Utah Construction Bonds

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Surety Bond Professionals is a family owned and operated bonding agency with over 30 years of experience. With access to a broad range of surety markets, our expert agents are ready to assist with all of your construction bond needs.


What Are Utah Construction Bonds?

Utah construction bonds are designed to prevent project owners from experiencing financial losses when their contractors violate state or local regulations or building codes or otherwise don’t live up to the terms of a construction contract. Construction bonds require contractors to operate lawfully and ethically and provide a way for project owners to be compensated for monetary damages in the event of violations.

What Utah Construction Bonds May Be Needed?

Some commonly required construction bonds in Utah are:

  • Bid bonds
  • Performance bonds
  • Payment bonds

These construction bonds may be required by public or private project owners, particularly for larger projects. Other Utah construction bonds that contractors may need to purchase include:

  • Contractor license bonds (local only)
  • Maintenance bonds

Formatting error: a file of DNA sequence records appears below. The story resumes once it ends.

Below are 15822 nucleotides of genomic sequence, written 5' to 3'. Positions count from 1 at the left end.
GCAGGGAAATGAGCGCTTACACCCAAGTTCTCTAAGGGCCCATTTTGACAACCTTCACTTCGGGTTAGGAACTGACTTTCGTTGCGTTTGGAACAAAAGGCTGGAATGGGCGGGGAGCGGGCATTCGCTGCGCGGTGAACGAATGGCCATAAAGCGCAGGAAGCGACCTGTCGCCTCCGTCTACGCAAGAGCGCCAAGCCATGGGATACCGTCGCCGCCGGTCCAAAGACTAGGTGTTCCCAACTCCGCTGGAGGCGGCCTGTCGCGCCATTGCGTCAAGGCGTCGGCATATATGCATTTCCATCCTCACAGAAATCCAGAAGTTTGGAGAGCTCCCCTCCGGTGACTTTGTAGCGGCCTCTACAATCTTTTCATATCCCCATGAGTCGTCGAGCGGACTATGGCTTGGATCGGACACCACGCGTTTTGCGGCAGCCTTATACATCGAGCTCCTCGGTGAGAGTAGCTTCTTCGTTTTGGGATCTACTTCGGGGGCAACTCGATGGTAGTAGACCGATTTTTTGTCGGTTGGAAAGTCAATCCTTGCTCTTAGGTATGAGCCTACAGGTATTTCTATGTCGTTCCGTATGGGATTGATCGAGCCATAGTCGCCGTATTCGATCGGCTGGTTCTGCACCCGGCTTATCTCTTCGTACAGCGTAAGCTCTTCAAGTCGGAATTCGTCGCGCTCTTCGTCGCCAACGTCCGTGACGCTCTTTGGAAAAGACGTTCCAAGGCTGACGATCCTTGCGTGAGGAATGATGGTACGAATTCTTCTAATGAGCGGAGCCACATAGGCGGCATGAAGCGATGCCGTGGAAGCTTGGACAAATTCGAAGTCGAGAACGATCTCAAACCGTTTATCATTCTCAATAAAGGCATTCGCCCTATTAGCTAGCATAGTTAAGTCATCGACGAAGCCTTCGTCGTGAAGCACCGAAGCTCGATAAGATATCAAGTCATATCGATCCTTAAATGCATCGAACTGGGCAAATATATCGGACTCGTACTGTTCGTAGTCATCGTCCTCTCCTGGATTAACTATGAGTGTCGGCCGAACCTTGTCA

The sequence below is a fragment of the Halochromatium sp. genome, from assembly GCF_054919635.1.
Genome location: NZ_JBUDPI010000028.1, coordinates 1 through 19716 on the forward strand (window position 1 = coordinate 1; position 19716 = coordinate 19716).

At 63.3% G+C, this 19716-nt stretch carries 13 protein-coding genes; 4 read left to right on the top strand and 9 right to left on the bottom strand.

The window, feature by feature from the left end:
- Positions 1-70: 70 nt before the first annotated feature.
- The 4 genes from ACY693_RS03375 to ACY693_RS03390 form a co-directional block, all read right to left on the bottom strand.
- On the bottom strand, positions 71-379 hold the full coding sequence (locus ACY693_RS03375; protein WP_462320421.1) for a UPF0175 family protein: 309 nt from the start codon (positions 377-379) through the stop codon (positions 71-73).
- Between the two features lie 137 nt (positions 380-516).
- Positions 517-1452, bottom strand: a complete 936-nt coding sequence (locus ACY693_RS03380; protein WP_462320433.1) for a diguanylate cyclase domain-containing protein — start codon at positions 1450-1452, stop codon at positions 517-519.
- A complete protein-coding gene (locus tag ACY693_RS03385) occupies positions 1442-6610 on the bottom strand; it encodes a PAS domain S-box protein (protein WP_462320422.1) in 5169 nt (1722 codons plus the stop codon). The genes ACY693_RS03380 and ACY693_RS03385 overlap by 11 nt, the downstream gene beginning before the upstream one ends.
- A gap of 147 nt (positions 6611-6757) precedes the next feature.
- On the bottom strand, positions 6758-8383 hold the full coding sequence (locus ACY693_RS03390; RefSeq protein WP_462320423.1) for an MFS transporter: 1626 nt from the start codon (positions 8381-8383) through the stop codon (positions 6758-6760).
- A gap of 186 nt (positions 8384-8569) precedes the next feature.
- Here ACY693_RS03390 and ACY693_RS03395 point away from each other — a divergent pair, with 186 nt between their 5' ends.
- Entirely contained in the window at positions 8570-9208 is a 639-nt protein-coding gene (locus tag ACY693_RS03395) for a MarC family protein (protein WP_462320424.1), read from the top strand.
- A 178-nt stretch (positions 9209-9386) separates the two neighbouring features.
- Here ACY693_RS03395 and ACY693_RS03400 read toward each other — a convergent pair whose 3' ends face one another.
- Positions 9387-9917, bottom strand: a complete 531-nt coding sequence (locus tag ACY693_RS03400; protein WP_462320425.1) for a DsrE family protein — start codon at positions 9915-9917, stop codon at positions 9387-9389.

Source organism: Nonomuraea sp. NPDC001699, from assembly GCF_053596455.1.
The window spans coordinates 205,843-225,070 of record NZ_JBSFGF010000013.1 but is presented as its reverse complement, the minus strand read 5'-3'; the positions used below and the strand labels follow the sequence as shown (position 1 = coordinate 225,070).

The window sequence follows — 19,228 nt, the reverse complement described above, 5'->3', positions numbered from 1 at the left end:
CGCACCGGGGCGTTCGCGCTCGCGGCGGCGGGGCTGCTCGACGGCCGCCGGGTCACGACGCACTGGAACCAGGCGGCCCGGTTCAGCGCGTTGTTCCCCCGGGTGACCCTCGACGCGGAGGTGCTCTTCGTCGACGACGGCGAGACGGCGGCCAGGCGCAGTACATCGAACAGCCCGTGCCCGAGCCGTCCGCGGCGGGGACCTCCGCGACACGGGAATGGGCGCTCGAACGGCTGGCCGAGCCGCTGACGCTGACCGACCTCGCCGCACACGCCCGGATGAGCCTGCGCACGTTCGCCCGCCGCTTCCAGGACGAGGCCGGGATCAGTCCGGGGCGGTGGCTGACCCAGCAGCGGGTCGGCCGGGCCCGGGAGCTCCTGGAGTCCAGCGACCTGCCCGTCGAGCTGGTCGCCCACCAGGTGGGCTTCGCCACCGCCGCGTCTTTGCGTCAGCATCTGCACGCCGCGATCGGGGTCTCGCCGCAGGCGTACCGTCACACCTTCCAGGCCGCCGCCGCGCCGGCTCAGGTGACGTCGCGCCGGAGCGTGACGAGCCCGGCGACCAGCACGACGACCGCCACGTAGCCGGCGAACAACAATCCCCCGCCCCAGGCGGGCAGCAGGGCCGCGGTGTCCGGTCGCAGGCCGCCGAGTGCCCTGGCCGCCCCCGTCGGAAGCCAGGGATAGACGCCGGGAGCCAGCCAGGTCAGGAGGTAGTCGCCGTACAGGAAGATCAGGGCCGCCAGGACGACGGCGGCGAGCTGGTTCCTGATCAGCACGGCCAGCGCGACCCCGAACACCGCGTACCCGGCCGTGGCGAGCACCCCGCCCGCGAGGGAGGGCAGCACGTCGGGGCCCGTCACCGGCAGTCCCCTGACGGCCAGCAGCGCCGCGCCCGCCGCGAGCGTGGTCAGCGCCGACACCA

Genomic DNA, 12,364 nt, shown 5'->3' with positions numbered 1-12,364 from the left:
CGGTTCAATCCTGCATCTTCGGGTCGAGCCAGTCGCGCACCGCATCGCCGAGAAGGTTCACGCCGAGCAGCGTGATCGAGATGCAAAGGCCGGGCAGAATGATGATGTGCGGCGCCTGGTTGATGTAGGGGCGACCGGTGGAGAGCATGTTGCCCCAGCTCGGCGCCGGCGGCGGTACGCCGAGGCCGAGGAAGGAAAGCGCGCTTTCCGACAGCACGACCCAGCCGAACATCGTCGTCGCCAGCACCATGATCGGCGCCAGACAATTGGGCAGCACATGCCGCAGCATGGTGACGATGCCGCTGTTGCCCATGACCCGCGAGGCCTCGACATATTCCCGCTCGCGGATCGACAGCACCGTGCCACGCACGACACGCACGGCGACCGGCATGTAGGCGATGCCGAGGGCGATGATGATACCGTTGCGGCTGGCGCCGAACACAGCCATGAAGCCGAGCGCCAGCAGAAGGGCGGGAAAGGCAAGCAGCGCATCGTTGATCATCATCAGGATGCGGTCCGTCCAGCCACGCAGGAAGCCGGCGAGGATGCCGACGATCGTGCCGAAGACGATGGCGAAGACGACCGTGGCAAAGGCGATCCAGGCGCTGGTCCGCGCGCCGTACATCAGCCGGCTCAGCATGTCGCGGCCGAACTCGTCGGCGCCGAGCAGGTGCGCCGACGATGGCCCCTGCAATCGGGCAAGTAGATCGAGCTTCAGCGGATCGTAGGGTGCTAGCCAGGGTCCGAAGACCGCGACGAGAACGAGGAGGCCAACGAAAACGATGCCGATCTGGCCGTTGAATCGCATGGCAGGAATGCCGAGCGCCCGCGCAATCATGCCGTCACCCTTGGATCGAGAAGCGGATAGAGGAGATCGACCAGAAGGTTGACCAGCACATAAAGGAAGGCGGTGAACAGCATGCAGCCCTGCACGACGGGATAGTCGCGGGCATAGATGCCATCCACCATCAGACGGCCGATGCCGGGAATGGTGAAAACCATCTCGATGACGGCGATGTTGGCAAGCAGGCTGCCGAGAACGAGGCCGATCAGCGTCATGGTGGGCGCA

• Subdivision improvement bonds
  • Solar decommissioning bonds
  • Right of Way bonds

How Do Utah Construction Bonds Work?

A Utah construction bond is a legally binding contract among three parties known as the obligee, the principal, and the surety.

  • The obligee is the party requiring the bond,
  • The principal is the contractor purchasing the bond, and 
  • The surety is the bond’s guarantor.

The principal bears the full legal obligation to pay valid claims. But as the bond’s guarantor, the surety agrees to extend credit to the principal, if necessary, for the purpose of paying a valid claim. The normal practice is for the surety to pay the claimant directly and then be repaid by the principal. Failing to repay the debt on time can result in the surety initiating legal action to recover the funds. 

How Much Do They Cost?

The annual premium for a Utah construction bond is calculated by multiplying the required bond amount (established by the obligee) by the premium rate (set by the surety) through underwriting. The main underwriting concern is the risk that the principal won’t repay the surety for the credit extended when paying claims on behalf of the principal. The metric used in the risk assessment is the principal’s personal credit score. 

A high personal credit score is a reliable indicator of low risk to the surety, so the premium rate will be low as well. A low credit score indicates greater risk, which results in a higher premium rate. 

A well-qualified principal typically will be assigned a premium rate in the range of .5% to 3%.

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